On Sunday, my parents and i drove down 259km to Gundaroo, a small town just outside Canberra, to eat lunch. NBD. It was a belated birthday present of sorts, so not entirely on a whim, but it was quite a unique dining experience. I first heard of it while perusing Grab Your Fork’s wonderful food blog, and half-jokingly insisted that we should go there. My mum jumped on the idea, bless her heart.
I recommend you make a booking, especially if you live 250+km away, just so you don’t miss out on a table! It wasn’t that busy when we arrived for our 12pm booking, but the tables started filling up not long after.
Grazing prides itself on using locally imported produce, and have a small vegie patch and chicken coop out back that you can have a wander in. The exterior of Grazing was rustic and charming little farmhouse-esque, with ivy creeping round the sides of the building, and chopped up blocks of wood lazily dropped around the property. The interior was cozy and inviting, with multiple rooms available for dining in, fireplaces and locally sourced art hanging on the walls.
The pricing is easily laid out. There is however a 5% surcharge on each item on Sundays (which I didn’t know about until I got there, DANG.)
Entrées – $17 ($17.85 on Sundays)
Mains – $33 ($34.65 on Sundays)
Desserts – $16 ($16.80 on Sundays)
There’s also some sides, vegetarian options and kids meals and dessert which vary on price – but can be checked out here: http://www.grazing.com.au/dining-menu.html
For starters, my parents decided to splurge and grab some homemade bread rolls, priced at $2.50 each. Bit of a rip but they were warm and tasty and came with an olive oil/vinegar dip and some butter, so they went down pretty well.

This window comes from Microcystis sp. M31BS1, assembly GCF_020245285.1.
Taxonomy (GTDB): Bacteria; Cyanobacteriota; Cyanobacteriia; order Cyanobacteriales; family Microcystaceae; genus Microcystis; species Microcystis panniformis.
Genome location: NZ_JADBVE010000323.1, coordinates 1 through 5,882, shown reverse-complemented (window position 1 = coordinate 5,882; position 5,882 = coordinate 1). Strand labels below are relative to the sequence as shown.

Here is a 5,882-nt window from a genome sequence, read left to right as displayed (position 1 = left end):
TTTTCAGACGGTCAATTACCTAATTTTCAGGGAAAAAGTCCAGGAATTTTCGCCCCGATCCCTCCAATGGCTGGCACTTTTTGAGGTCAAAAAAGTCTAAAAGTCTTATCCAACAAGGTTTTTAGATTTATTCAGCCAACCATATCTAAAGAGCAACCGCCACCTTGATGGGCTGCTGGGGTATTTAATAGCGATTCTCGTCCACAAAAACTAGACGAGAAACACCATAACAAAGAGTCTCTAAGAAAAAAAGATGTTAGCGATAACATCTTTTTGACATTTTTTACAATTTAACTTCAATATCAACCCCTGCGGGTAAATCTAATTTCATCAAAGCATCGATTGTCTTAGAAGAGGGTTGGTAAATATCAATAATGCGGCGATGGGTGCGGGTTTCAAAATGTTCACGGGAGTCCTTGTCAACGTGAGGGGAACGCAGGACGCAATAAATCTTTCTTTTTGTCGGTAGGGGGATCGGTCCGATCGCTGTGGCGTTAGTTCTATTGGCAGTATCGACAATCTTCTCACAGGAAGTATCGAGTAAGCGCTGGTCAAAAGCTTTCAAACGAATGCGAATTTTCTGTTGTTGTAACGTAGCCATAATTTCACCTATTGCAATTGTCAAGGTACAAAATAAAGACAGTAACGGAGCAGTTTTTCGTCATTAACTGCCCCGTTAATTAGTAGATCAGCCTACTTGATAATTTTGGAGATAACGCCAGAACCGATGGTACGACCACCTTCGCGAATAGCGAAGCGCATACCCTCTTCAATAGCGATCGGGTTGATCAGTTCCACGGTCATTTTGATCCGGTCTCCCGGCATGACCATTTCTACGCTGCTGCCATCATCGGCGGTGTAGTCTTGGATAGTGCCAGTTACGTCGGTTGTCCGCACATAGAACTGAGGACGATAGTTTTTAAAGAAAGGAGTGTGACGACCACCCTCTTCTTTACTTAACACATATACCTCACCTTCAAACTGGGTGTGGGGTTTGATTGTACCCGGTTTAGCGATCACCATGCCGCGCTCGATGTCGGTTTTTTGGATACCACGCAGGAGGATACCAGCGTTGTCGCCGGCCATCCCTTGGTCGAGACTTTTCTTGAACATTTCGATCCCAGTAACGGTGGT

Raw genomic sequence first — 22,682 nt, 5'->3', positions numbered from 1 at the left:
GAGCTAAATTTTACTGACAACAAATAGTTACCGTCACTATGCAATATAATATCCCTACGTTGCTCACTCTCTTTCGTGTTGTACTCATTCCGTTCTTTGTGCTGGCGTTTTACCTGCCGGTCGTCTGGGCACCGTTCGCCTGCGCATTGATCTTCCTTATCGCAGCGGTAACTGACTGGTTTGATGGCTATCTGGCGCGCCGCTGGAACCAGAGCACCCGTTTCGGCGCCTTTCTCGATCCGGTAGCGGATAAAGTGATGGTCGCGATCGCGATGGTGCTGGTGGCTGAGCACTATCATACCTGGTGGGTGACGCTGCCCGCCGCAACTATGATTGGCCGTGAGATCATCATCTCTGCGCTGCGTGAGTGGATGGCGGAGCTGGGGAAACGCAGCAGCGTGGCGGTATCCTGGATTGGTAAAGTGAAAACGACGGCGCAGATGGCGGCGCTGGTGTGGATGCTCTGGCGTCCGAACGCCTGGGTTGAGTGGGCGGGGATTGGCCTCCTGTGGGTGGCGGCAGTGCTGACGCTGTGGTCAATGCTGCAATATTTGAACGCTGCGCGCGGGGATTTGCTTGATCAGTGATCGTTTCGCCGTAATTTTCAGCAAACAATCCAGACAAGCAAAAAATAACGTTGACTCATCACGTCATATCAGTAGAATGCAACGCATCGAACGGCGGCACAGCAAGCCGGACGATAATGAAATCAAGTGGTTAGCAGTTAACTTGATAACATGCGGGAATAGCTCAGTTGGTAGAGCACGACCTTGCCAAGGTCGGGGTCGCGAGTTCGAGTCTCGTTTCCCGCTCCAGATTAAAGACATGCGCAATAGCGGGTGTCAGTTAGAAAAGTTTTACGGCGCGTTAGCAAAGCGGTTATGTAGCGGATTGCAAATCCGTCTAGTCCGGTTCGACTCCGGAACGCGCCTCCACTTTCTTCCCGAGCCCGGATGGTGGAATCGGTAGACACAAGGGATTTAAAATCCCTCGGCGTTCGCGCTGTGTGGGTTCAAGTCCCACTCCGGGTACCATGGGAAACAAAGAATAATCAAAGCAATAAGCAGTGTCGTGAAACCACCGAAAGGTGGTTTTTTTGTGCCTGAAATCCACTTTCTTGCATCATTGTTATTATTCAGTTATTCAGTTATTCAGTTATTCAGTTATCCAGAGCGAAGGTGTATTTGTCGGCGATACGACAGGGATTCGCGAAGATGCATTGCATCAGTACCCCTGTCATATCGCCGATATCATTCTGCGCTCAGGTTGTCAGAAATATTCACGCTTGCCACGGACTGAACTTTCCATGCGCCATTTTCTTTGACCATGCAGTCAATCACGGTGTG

Homemade Bread Rolls – $2.50/bun
We then decided to get the BRAINS (lamb style), which came with shaved fennel, citrus segments and a parmesan custard which really didn’t taste that parmesan-y. Since I was a newcomer to this whole “brain eating business”, I wasn’t sure what to expect, but since they seemed to have been fried in a caper and lemon crust batter, the first taste was quite nice, though the texture of the brains did remind me of thick custard. Despite being interesting, I soon lost my appetite by being reminded that I was indeed eating the mushed up brains of baby sheep. But if that’s your thing, BY ALL MEANS try this dish.
Brains – Caper and lemon crusted lamb brains with shaved fennel, citrus segments and parmesan custard ($17/$17.85 Sundays)
We next got the Kangaroo Tail which was DELICIOUS and probably the best dish of the entire meal, which came with a garden beetroot relish (drools), goats cheese and wattle seed burnt butter. The tortellini was delish and fresh, and the kangaroo tail was tender and flavoursome, and had the texture of corned beef, purely because of the length of cooking time required. Definitely a must order.
Kangaroo – Kangaroo tail and beetroot tortellini with garden beetroot relish, goat’s cheese and wattle seed burnt butter ($17/$17.85 Sundays)
Now on to the mains. I ordered the Rabbit, cause I figured WHY NOT, and my dad ordered Spatchcock while my mum ordered the Lamb.
Rabbit – White Jindabyne rabbit, deboned and wrapped in garden cos on cumin and olive oil poached carrot, hazelnuts, lentil wafer and wild roquette ($33/$34.65 Sundays)